Sir Roger Penrose comes to UBC to challenge conventional view on origins and future of universe
An eon, also spelled aeon, is the longest division of geologic time, so it's a difficult concept for most of us to wrap our minds around.
Sir Roger Penrose, a distinguished physicist at Oxford University, defines it as a period between successive big bangs in the universe.
This in itself is a heretical concept because to many cosmologists, the big bang was the beginning of the universe followed by a rapid period of expansion.
This is referred to as "inflation" in its earliest stages.
That later changed to a more sedate expansion, which has only recently begun accelerating.
In a phone interview with the Georgia Straight, Penrose said he accepts there has been an accelerated expansion of the universe.
He also subscribes to the widespread view of "sedate expansion".
But he questions the premise of what happened before that.
"I say that inflation didn't take place," Penrose said. "The big bang wasn't the beginning, either."
Tonight at 7:30 p.m. in a free lecture at UBC's Hebb theatre, Penrose will offer a revolutionary interpretation of the origins and future of the universe. He'll be joined by Nobel laureate Sir Anthony J. Leggett, a physicist at the University of Illinois at Urbana-Champaign, who will discuss why time can't run backward.
Penrose's theory that the big bang wasn't the beginning raises an intriguing question: what existed beforehand?
He said that in the very early universe, the temperature was so high that "the masses of particles became completely irrelevant".
"It's as though the particles in the very early universe had no mass," he said.
From there, he talked about black holes to illustrate what's to come in what Penrose called "the remote future".
"Our galaxy has a huge black hole in its centre about four million times the mass of the sun," he said. "That's relatively small as things go. These will swallow material. They don't swallow everything, but they will sit around for a long time and...when the universe expands an awful lot, these black holes will gradually start radiating away and disappear."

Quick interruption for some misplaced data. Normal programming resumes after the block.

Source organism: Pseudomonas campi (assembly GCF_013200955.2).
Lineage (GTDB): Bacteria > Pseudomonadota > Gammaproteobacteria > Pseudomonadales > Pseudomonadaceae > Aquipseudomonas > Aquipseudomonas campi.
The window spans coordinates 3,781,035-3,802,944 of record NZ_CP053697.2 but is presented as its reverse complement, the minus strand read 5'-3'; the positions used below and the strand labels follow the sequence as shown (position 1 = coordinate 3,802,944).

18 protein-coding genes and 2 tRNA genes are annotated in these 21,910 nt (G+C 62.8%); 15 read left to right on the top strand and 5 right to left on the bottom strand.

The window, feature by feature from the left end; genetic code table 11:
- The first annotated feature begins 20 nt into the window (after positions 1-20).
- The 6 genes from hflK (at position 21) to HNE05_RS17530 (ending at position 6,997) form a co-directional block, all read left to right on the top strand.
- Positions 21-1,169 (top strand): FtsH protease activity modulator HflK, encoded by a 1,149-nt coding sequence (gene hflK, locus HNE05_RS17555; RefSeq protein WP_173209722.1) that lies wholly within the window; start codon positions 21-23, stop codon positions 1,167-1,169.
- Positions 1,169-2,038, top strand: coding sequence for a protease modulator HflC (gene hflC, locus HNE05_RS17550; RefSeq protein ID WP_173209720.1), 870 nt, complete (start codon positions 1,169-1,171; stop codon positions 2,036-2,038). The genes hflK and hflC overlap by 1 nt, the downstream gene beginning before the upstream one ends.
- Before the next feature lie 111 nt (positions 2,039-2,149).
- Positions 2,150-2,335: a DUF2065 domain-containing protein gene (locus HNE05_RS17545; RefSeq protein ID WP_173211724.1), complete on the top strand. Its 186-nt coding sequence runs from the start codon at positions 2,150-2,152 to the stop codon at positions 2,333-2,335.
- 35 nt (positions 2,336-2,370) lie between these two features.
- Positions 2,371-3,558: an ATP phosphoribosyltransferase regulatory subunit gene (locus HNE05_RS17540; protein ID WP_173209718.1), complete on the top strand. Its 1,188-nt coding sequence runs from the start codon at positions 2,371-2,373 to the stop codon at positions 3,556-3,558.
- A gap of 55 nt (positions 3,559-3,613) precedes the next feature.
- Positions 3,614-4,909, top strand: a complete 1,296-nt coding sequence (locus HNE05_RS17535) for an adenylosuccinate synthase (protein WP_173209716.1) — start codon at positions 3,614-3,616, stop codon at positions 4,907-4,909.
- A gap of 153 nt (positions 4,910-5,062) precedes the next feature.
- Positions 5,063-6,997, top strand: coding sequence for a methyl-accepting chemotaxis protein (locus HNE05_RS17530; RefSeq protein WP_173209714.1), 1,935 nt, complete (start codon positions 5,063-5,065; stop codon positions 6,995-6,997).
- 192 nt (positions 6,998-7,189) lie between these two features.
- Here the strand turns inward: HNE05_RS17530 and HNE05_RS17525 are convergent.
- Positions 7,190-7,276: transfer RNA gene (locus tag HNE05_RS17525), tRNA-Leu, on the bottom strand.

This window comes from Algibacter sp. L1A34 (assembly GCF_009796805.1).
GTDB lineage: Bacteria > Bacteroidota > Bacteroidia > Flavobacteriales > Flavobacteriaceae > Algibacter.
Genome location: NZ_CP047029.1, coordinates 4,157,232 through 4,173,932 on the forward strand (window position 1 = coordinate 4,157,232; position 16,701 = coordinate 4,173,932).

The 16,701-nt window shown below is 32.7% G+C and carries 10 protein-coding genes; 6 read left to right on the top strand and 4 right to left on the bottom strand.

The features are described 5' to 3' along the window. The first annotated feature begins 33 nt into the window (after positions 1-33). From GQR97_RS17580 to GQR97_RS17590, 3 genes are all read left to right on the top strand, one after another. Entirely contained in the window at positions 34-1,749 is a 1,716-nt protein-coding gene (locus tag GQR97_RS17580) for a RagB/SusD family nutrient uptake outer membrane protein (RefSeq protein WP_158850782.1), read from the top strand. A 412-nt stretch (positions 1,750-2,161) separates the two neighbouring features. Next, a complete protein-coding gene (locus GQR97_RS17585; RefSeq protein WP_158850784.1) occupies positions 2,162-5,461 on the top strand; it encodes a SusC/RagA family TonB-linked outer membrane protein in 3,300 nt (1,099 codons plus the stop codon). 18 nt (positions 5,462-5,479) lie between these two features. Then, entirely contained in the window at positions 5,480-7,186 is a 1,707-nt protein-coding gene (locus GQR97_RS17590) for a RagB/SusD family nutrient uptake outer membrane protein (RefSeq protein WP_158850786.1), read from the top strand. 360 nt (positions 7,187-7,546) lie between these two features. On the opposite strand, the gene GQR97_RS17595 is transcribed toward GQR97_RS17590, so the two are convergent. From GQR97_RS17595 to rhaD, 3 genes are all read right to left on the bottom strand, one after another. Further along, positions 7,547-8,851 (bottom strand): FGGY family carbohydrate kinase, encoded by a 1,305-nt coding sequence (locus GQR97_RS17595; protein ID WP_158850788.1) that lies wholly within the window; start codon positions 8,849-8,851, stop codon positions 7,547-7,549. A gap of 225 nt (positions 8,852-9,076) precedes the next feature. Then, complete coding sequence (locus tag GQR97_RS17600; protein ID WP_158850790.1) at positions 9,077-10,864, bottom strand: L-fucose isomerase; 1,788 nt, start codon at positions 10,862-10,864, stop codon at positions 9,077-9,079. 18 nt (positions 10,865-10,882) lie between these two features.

The black holes "basically" emit photons, Penrose added, which don't have any mass.
"By far, the majority of the particles in the very remote future will be photons," he predicted.
In other words, there are massless particles at both ends—before the big bang and in the remote future.
The "crazy idea", as Penrose puts it, is that the universe becomes insensitive to size.
"Our remove future will behave like the big bang of the next eon," he said. "You think of it as very different because our future will be low density, very cold, practically nothing out there. The big bang is very high density, very hot, everything all squashed together. But if you consider the physics, they're basically equivalent."
That's because both are characterized by massless particles.
"So the claim I'm making is that the remote future becomes the big bang of the next eon," Penrose said. "And our big bang was the remote future of an eon before ours. The difficult idea to get one's mind around here is how, if you have things with no mass, that they can behave in a way which makes sense."
When asked about the time frame for the universe to reach the remote future, Penrose was a little vague.
"I'm saying the time frame is actually infinite in the future," he replied.
He quickly added that for a massless photon, an infinite period of time "isn't really that long".
"Eternity is no big deal to a photon, you see," Penrose quipped. "The photons don't even notice that infinite time has passed."
In the meantime, he predicted that the sun will probably eventually swallow the inner planets then contract down into a white dwarf and then a black dwarf.
The Andromeda galaxy has a black hole 50 times the size of the Milky Way's largest, so according to Penrose, they will each swallow one another, as well as numerous stars.
"I won't say necessarily that our sun will survive this," he said. "It most likely will survive it, but there will be many other such collisions. These play an important role in my scheme, actually."
Penrose said that he has arrived at his conclusions with the help of an Armenian colleague who has done much of the data analysis. They published a paper in the European Physical Journal Plus. In addition, Penrose outlined the idea in his 2010 book Cycles of Time: An Extraordinary New View of the Universe.
Penrose, a former colleague of Stephen Hawking, said nobody has come forward with any serious challenge to his view. Rather, he suggested that it's being ignored by many cosmologists, even though a Polish group of researchers has been making similar claims.
He said that new satellite data of the distribution cosmic microwave background has raised serious questions about the conventional view of the inflation of the universe in its earliest period.
And he admitted to being somewhat troubled that cosmologists are not taking note of this and discussing it.
"Maybe someone will comment after my lecture," Penrose said. "I would be perfectly accepting if somebody said, 'Look, this doesn't make sense because we can explain it this way or you've done this wrong.' It is very exasperating. It's hard to understand, really."